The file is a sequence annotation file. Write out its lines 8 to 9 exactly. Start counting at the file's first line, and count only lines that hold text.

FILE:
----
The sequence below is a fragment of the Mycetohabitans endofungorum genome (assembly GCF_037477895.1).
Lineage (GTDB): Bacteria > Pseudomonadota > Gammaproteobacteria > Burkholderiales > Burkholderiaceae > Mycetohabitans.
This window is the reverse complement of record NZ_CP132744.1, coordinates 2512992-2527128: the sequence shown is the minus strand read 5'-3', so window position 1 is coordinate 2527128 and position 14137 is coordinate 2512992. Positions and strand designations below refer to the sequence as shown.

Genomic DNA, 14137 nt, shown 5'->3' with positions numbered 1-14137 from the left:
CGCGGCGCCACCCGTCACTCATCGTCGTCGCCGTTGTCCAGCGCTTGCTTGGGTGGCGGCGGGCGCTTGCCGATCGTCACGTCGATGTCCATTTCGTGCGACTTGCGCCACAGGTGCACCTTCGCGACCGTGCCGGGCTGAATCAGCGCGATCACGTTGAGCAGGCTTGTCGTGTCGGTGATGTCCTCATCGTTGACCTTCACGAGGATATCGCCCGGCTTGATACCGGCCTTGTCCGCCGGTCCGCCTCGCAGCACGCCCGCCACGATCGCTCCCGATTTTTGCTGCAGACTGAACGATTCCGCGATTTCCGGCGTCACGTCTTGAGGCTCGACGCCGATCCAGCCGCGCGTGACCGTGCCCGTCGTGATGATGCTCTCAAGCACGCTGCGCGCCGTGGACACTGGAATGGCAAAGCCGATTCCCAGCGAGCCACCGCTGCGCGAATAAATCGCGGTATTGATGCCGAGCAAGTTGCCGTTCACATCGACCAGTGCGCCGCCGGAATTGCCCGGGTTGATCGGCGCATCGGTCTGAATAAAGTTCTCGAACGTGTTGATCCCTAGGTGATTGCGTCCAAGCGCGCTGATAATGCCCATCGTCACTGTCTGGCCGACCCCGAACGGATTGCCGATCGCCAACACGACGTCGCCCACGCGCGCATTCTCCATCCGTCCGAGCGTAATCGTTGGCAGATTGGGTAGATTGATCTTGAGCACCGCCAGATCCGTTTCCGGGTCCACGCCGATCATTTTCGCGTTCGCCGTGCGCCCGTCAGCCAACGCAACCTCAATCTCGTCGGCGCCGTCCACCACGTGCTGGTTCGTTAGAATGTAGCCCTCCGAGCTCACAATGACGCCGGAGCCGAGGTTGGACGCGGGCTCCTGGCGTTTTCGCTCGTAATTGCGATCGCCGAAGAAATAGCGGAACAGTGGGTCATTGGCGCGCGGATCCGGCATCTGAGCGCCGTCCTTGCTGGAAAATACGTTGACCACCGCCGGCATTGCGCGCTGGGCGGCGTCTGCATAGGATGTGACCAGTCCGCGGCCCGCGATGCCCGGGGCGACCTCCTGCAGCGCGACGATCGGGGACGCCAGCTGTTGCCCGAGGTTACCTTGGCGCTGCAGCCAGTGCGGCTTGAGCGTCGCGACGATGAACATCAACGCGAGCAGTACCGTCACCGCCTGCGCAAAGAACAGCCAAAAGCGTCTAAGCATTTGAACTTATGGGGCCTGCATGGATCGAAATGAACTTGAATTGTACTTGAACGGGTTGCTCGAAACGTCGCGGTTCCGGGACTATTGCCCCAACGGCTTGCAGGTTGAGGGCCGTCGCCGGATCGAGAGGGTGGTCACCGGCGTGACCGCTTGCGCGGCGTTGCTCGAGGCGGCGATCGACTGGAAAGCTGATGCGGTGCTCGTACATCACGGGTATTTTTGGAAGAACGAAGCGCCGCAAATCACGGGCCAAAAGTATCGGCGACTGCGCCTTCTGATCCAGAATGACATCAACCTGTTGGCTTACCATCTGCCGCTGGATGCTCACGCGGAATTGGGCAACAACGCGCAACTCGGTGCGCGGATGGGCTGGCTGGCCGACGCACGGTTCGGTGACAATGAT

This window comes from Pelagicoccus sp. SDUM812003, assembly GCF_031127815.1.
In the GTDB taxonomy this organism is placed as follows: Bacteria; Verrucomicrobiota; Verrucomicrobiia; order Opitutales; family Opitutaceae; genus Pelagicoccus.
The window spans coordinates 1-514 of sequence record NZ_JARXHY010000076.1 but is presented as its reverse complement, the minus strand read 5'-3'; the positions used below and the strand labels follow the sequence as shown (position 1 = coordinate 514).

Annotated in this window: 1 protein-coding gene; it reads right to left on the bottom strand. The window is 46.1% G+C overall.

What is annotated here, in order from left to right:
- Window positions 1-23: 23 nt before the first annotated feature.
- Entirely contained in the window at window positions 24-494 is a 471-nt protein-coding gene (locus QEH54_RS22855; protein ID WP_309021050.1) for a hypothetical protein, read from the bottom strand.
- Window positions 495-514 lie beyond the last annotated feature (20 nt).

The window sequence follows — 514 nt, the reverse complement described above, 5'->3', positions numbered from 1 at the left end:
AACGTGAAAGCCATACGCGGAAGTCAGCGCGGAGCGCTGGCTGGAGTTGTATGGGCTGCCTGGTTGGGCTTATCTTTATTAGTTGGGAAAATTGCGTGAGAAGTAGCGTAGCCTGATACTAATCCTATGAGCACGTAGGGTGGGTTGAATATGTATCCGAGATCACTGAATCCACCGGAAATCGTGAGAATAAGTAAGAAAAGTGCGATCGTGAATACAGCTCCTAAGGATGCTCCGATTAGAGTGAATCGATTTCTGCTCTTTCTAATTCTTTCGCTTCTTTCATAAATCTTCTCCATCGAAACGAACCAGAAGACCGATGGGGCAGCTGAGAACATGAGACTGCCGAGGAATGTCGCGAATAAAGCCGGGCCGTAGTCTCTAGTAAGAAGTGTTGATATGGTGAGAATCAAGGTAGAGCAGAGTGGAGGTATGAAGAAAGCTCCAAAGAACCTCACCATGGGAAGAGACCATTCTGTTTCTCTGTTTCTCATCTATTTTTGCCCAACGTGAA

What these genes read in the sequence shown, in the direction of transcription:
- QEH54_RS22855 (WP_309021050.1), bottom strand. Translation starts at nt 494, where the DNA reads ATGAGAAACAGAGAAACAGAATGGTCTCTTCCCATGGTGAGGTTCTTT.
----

The window spans coordinates 1-514 of sequence record NZ_JARXHY010000076.1 but is presented as its reverse complement, the minus strand read 5'-3'; the positions used below and the strand labels follow the sequence as shown (position 1 = coordinate 514).

Annotated in this window: 1 protein-coding gene; it reads right to left on the bottom strand. The window is 46.1% G+C overall.